The feed is a conceptually simple object– it’s just a way of trading air for liquid in the pen’s reservoir. Actually managing this trick takes a pretty clear sense of fluid dynamics, though, since too much liquid leads to disaster and too little air leads to stoppages (all of which in more depth elsewhere).
The feed has evolved over the years. They started as quite simple objects, aiming only at the exchange noted above, but later addressing the problem of too much ink getting outside the reservoir. Early efforts in this direction seemed to focus on an efficient drain-back, as was notably the object of Parker’s “Lucky Curve” feed (touching the side of the reservoir as a means of making capillary action work inwards as well as outwards), but a more successful approach was to add complexity to the feed to give the ink a halfway house to hang around in between reservoir and page.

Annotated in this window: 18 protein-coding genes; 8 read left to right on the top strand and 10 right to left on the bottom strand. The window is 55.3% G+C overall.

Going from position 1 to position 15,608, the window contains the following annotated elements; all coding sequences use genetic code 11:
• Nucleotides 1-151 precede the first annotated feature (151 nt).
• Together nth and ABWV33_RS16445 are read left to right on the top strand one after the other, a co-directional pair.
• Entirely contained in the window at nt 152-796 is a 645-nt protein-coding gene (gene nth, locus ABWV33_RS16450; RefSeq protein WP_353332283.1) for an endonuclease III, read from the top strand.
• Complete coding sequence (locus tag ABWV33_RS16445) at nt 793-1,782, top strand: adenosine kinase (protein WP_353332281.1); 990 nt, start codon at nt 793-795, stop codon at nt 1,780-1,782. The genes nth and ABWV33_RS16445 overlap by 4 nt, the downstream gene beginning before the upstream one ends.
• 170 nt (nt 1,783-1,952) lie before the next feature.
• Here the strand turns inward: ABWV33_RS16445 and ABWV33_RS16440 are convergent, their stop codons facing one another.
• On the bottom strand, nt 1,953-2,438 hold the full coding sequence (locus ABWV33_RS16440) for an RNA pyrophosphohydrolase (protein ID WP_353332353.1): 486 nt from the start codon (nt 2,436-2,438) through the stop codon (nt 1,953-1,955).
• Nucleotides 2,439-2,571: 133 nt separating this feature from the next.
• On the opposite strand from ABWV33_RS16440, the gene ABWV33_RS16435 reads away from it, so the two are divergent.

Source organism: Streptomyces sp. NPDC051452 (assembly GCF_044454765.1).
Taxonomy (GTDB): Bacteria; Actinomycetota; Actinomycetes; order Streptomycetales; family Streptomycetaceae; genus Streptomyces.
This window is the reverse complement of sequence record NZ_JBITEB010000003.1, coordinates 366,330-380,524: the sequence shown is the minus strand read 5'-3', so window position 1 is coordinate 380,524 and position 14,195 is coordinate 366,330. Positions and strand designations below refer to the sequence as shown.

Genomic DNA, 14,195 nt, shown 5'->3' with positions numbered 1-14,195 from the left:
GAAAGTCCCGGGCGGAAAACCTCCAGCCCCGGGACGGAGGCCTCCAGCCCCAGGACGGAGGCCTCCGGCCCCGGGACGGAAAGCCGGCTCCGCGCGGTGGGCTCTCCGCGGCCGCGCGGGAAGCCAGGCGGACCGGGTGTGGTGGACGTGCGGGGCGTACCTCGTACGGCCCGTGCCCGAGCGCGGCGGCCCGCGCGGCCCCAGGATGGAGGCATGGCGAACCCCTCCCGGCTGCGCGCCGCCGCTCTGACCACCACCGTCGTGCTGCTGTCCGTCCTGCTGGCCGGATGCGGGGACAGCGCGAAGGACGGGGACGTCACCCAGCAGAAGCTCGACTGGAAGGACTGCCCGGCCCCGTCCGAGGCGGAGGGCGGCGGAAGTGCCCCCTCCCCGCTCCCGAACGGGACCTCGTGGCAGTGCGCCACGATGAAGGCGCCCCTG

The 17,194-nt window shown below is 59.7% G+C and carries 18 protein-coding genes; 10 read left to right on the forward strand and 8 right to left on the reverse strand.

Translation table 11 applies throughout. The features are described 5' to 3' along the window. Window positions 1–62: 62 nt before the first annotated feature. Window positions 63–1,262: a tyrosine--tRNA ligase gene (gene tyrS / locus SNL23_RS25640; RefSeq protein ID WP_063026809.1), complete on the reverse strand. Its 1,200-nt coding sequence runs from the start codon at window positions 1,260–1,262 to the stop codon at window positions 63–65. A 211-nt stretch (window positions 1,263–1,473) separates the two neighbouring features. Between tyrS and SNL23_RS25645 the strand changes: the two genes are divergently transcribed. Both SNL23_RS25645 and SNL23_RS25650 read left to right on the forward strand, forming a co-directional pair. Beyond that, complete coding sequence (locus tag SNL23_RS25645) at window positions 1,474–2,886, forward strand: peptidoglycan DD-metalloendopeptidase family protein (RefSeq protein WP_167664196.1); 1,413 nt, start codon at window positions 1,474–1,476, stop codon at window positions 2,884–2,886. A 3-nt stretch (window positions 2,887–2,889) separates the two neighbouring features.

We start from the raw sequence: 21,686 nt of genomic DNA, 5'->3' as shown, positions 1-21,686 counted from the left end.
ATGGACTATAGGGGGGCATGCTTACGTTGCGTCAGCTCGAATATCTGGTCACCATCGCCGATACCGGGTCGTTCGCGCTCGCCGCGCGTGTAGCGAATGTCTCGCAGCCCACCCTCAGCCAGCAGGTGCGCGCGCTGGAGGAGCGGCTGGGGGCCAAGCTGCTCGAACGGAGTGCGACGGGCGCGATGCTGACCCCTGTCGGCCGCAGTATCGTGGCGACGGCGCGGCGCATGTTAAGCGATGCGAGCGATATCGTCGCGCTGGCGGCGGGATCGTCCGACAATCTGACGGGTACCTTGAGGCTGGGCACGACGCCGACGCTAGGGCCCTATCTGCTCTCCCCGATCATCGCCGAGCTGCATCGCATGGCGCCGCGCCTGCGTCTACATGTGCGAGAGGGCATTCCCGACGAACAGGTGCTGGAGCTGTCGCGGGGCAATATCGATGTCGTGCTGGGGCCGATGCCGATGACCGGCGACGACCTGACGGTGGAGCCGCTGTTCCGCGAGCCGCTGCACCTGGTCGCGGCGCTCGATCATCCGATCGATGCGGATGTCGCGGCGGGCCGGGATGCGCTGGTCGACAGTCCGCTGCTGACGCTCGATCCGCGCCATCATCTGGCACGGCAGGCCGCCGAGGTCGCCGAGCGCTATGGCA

At first, these external buffers took the shape of a simple cut-out to either side of the feed channel, but as time went on they developed into teeth, crenellations and combs, until a final expression in the collector of the Parker “51″. Sheaffers of the same era had slightly more traditional feeds, but of nearly the same surface area. Most modern pens, apart from some extremely affordable atavisms, have feeds in this pattern– a multiplicity of fine comb-like baffles to hold ink between the reservoir and the point. Indeed, even rollerball pens appear with an interior structure similar to the Parker collector. Have a look at the Pilot Petit 1, or the interior of the Parker 25, for rather inexpensive examples of the serious convolutions of even low-priced modern feeds.